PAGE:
Its been a while since we did an architectural feature, lately we’ve been focusing more on public projects, and sustainable initiatives but this project re-piqued my interest as its connected to an urban regeneration project (The High Line) that I have been following for almost a year and a half now.  For any of you who are unaware The High Line is an urban renewal project in New York City that has taken the old elevated freight rail line that runs down the lower west side between 34th street and Gansevoort Street in the West Village, and at the moment most significantly through the meat packing district (MePa) that is sandwiched between the West Village and Chelsae.  The project will turn this former freight line that has been unused since 1980 into an elevated parkway in the style of the Promenade Plantee’ in Paris.

Hotelier Andre Balazs, owner of the Chateau Marmont and The Standard chain of hotels will soon be officially opening The Standard New York on a lot that would have been considered ‘problematic’ before The High Line conversion, but is now considered plum due to its immediate proximity. Which could be understating it a little, The High Line cuts across Balazs’ lot diagonally.

“For the first time I had a hard time imagining what the hotel should look like,” Balazssays. “I usually renovate older buildings, and this was ground-up construction. Add to that the matter of the High Line and it was a unique challenge.” S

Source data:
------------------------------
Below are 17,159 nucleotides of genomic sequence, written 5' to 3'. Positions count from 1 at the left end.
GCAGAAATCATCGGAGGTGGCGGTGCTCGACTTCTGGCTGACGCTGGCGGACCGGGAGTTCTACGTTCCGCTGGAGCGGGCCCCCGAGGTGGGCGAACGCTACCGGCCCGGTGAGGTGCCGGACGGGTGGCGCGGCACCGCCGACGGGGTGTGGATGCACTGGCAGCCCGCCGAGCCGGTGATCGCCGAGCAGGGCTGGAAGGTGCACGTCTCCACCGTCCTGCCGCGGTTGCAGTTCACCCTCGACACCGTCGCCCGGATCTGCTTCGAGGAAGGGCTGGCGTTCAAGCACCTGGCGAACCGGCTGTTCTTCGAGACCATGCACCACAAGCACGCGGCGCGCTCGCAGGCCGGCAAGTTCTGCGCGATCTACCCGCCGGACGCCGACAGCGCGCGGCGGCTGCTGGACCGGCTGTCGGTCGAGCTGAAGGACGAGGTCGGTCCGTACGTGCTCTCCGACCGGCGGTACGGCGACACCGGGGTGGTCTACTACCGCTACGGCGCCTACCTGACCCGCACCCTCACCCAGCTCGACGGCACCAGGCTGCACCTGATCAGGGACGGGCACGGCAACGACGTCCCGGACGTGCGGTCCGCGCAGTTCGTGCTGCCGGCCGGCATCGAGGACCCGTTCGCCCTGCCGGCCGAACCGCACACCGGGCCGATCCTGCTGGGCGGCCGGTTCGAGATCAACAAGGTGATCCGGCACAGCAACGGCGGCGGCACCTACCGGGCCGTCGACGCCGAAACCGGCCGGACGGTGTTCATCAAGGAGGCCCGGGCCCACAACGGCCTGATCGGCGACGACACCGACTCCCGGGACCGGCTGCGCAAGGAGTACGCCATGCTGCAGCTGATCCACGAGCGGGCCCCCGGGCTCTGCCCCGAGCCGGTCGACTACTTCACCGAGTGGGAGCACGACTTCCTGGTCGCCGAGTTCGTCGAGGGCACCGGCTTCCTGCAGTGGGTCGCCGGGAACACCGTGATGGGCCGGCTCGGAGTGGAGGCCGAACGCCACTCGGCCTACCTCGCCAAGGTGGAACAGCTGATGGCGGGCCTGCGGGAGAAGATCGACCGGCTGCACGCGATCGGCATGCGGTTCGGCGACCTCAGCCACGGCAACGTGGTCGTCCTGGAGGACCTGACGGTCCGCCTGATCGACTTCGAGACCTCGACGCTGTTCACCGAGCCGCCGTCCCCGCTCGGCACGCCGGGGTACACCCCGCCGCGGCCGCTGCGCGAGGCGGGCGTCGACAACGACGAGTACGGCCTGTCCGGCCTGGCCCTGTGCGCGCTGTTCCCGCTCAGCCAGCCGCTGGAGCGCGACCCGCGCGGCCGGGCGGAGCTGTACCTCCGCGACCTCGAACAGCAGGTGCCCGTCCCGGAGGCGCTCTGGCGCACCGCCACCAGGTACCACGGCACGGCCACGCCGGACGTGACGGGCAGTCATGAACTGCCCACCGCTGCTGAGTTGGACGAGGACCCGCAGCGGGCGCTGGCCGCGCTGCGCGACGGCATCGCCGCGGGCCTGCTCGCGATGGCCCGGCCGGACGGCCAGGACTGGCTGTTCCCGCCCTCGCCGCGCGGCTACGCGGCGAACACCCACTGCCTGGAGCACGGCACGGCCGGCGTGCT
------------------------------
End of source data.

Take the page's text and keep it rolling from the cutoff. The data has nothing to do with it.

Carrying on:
As such the Hotel is suspended above The High Line on concrete pilotis, which suspend the hotel 56 feet above ground level and 30 feet above the track. This caused one real estate blogto mention that the Hotel is in a ‘perpetual lapdance’ with The High Line. The design is a bit of a progression through time periods. Overall the building looks a lot like a Le Corbusier, built in the International style. The building is two concrete framed glass walls bushed together at a slight angle. It evokes an open book standing on its end.

“If you had to look at this project from an urban-planning perspective,” says Balazs, “it gets more modern, in terms of building type and décor, the higher you get. The ground floor relates to early in the last century, the time of the High Line. The hotel floors, in the tower, are midcentury—I was looking at Eero Saarinen, Mies van der Rohe, and Arne Jacobsen, who had designed an amazing hotel in Stockholm in the 50s.” S

While many of us plebes would be unable to stay in the hotel once it has had its grand opening the hotel is currently open(ish) as the website states. Some of the rooms are open even though the construction isn’t finished a a pretty affordable rate. Check out the the hotel chain’s website for rates.


One of the things that I find most exciting about these developments is that they prove that things that once were considered eyesores and only worthy of being torn down can be re-purposedinto serious assets.  The park is considered one of the most innovative and influential urban-renewal projects of our time. With an imaginativeapproach to city planning, and some creative reuse of existing infrastructure,  we can come up with some truly stellar results.